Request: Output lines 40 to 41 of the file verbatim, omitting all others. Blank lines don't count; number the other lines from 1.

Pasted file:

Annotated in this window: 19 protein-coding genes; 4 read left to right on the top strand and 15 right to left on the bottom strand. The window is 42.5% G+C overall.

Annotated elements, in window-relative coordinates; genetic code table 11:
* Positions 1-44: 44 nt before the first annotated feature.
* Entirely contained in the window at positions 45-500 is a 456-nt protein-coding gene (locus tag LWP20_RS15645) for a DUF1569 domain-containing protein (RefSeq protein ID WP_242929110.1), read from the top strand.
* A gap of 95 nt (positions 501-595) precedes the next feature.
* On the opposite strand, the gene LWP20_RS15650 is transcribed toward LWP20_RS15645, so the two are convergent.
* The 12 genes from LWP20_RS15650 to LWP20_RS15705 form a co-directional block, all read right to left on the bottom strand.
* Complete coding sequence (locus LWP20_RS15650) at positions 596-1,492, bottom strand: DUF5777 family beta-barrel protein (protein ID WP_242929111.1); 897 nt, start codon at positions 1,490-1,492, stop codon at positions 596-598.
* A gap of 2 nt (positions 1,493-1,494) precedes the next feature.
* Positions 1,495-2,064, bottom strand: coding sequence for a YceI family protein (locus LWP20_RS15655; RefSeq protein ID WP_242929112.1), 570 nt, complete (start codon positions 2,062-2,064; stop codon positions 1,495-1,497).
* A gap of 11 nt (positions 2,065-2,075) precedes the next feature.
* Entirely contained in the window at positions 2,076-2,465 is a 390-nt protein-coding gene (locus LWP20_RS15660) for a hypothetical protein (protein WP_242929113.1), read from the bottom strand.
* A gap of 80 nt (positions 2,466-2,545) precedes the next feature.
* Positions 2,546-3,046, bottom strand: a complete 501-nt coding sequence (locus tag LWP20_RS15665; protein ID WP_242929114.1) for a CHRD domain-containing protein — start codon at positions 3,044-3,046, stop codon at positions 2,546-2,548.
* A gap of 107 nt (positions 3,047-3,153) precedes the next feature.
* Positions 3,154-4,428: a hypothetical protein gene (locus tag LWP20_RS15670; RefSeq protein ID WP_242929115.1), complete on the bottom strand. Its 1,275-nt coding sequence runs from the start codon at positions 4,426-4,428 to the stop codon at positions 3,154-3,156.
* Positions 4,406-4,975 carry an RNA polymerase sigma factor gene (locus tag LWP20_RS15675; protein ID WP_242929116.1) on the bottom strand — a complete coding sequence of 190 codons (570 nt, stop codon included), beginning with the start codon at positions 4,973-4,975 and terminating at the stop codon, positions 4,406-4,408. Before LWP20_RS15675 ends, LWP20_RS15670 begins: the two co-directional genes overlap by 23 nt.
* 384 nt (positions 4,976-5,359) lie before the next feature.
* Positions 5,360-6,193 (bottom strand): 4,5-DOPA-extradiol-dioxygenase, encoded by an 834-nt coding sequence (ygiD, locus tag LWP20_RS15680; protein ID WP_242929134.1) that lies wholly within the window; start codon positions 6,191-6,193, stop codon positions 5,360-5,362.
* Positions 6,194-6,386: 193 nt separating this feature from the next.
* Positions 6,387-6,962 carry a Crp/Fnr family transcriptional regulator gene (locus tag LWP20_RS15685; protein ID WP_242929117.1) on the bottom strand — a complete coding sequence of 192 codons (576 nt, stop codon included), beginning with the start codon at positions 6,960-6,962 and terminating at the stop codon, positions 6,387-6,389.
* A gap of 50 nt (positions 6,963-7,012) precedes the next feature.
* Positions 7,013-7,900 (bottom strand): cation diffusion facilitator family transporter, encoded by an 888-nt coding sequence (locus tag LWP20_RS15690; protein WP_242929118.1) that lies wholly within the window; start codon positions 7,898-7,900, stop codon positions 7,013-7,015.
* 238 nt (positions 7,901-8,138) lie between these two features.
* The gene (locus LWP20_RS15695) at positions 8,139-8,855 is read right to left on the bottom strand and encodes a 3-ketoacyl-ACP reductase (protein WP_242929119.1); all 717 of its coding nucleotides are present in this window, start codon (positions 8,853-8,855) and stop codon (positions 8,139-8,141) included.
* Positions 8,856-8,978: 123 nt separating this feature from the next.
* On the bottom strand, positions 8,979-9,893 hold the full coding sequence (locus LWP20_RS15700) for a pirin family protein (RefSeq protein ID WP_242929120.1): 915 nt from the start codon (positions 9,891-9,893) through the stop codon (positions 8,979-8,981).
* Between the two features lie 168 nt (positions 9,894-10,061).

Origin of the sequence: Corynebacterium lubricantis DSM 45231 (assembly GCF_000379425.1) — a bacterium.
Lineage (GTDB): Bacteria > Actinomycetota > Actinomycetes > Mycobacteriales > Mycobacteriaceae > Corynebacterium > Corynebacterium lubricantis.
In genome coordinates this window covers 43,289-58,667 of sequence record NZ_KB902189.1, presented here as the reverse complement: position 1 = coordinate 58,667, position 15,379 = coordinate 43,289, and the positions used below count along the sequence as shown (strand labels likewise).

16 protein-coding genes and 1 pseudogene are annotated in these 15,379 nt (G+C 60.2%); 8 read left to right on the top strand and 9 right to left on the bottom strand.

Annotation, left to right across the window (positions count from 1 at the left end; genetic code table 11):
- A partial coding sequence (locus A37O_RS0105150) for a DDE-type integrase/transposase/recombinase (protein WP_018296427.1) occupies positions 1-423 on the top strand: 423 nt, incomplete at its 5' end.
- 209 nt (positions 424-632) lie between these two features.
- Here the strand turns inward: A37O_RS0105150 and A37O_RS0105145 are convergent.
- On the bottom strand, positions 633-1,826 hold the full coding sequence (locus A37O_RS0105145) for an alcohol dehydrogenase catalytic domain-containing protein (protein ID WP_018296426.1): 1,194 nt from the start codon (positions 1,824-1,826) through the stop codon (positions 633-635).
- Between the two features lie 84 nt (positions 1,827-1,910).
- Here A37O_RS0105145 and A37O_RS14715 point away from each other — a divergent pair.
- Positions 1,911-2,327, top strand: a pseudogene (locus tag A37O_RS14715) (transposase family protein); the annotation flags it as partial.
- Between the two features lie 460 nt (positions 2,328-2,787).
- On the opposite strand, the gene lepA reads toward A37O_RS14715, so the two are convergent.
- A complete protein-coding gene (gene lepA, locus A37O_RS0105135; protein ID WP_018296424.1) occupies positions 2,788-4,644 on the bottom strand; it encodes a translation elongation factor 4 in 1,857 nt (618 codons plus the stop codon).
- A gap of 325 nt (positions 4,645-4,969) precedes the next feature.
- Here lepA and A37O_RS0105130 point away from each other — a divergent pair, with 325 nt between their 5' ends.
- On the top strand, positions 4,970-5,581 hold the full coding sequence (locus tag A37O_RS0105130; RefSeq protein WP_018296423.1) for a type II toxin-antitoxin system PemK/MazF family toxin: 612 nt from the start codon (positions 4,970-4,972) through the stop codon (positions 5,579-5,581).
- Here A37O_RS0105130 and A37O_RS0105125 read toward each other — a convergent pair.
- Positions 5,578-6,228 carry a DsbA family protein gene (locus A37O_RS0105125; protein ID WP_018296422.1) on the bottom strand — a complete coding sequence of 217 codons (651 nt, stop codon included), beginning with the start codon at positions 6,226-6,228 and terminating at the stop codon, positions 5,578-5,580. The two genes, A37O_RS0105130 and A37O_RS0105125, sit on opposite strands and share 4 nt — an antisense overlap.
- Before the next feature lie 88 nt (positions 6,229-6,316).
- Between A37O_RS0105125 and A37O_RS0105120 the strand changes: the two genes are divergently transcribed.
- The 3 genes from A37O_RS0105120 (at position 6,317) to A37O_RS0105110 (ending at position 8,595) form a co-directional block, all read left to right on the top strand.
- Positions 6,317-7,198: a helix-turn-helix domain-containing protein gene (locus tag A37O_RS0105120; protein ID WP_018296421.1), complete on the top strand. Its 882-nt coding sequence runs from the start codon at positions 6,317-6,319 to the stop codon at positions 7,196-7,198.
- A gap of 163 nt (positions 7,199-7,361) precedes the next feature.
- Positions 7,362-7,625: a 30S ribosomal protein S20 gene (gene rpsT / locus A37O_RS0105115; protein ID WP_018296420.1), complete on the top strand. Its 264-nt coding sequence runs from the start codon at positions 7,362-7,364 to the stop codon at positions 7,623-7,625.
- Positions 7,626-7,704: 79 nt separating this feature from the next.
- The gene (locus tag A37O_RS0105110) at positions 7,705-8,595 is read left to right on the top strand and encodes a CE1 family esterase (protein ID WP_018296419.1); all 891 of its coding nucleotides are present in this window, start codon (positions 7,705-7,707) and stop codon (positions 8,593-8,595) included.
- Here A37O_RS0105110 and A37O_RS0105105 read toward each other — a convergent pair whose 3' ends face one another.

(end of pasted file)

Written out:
- Positions 1,911-2,327, top strand: a pseudogene (locus tag A37O_RS14715) (transposase family protein); the annotation flags it as partial.
- Between the two features lie 460 nt (positions 2,328-2,787).